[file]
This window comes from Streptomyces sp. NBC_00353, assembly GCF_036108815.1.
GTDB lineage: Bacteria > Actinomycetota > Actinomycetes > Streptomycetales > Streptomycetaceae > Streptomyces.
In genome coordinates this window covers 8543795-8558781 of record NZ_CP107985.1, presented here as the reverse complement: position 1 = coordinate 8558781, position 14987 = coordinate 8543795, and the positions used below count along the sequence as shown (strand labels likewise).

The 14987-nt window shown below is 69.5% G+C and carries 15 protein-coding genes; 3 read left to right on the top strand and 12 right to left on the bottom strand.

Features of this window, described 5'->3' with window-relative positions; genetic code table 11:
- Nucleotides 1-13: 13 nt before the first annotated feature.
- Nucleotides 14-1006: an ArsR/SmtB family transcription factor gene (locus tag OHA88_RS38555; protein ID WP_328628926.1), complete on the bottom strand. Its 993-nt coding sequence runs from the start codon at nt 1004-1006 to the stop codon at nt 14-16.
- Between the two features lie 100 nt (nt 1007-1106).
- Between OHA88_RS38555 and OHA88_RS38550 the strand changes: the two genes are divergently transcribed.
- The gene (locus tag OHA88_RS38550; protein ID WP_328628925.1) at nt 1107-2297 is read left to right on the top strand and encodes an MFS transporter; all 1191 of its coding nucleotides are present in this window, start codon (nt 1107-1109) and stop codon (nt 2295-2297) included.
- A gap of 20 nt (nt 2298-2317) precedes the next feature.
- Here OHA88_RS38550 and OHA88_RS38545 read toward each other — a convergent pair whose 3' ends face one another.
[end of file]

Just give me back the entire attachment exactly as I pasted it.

This window comes from Streptomyces sp. NBC_00353, assembly GCF_036108815.1.
GTDB lineage: Bacteria > Actinomycetota > Actinomycetes > Streptomycetales > Streptomycetaceae > Streptomyces.
In genome coordinates this window covers 8543795-8558781 of record NZ_CP107985.1, presented here as the reverse complement: position 1 = coordinate 8558781, position 14987 = coordinate 8543795, and the positions used below count along the sequence as shown (strand labels likewise).

The 14987-nt window shown below is 69.5% G+C and carries 15 protein-coding genes; 3 read left to right on the top strand and 12 right to left on the bottom strand.

Features of this window, described 5'->3' with window-relative positions; genetic code table 11:
- Nucleotides 1-13: 13 nt before the first annotated feature.
- Nucleotides 14-1006: an ArsR/SmtB family transcription factor gene (locus tag OHA88_RS38555; protein ID WP_328628926.1), complete on the bottom strand. Its 993-nt coding sequence runs from the start codon at nt 1004-1006 to the stop codon at nt 14-16.
- Between the two features lie 100 nt (nt 1007-1106).
- Between OHA88_RS38555 and OHA88_RS38550 the strand changes: the two genes are divergently transcribed.
- The gene (locus tag OHA88_RS38550; protein ID WP_328628925.1) at nt 1107-2297 is read left to right on the top strand and encodes an MFS transporter; all 1191 of its coding nucleotides are present in this window, start codon (nt 1107-1109) and stop codon (nt 2295-2297) included.
- A gap of 20 nt (nt 2298-2317) precedes the next feature.
- Here OHA88_RS38550 and OHA88_RS38545 read toward each other — a convergent pair whose 3' ends face one another.